When the push for recreational marijuana legalization in Colorado was gaining momentum, opponents revved up their rhetoric to put a stop to the historic effort. They warned of increases in criminal activity.
They predicted neighborhoods, where cannabis stores set up shop, would be havens for all types of crime. Even states that neighbored them would also feel the pain.
Those doom and gloom predictions never came to pass since Colorado legalized cannabis eight years ago. A recent study conducted by two colleges – the University of Utah and the University of Mississippi – and renowned economic and statistical consultant Thomas Roney revealed the opposite. Bordering jurisdictions saw a post-legalization decline in property crimes, larceny and simple assault.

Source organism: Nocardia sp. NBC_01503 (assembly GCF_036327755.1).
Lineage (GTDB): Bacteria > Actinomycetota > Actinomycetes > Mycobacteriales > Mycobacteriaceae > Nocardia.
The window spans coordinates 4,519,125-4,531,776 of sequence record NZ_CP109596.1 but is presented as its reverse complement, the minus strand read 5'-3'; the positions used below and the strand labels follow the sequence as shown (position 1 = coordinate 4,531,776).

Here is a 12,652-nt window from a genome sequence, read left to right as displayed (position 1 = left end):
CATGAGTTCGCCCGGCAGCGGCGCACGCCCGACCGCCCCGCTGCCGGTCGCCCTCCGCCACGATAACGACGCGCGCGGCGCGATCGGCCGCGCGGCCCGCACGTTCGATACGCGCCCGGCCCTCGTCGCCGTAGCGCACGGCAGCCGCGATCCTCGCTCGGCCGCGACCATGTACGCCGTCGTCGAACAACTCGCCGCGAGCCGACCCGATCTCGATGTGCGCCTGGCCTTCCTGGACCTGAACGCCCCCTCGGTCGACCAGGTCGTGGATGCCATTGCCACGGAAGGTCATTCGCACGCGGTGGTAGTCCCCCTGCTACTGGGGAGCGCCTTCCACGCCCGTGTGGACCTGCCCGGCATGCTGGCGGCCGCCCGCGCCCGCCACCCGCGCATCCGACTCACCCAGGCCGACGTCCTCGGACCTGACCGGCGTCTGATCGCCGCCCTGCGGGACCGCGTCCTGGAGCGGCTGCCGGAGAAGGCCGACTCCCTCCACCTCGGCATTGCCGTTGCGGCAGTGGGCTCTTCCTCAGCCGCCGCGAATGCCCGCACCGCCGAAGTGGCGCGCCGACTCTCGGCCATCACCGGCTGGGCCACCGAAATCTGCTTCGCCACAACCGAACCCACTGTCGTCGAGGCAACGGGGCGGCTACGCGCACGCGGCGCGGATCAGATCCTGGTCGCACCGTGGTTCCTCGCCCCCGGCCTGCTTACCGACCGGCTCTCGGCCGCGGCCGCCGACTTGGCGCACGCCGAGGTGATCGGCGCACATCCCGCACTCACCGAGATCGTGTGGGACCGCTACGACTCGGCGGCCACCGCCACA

The Positive Effects of Legalized Marijuana
The act of decriminalizing a once illegal substance alone will naturally have positive effects. Legalization sliced a substantial “market share” from criminal narcotic enterprises known for acts of violent criminal offenses.
Perhaps the most significant study comes from the Federal Bureau of Investigation’s Uniform Crime Reporting (UCR) program. Their research revealed substantial drops in property crimes and theft in not only counties bordering Colorado, but also entire states that include Kansas, Nebraska, New Mexico, Oklahoma, Utah and Wyoming.
While dire predictions still have not come to pass, legalized cannabis remains a hot-button issue in Colorado, if not the entire nation. While not a crime, it still remains stigmatized with continued resistance from the mainstream. That creates not only countless misconceptions but also unintended legal problems for business owners and users.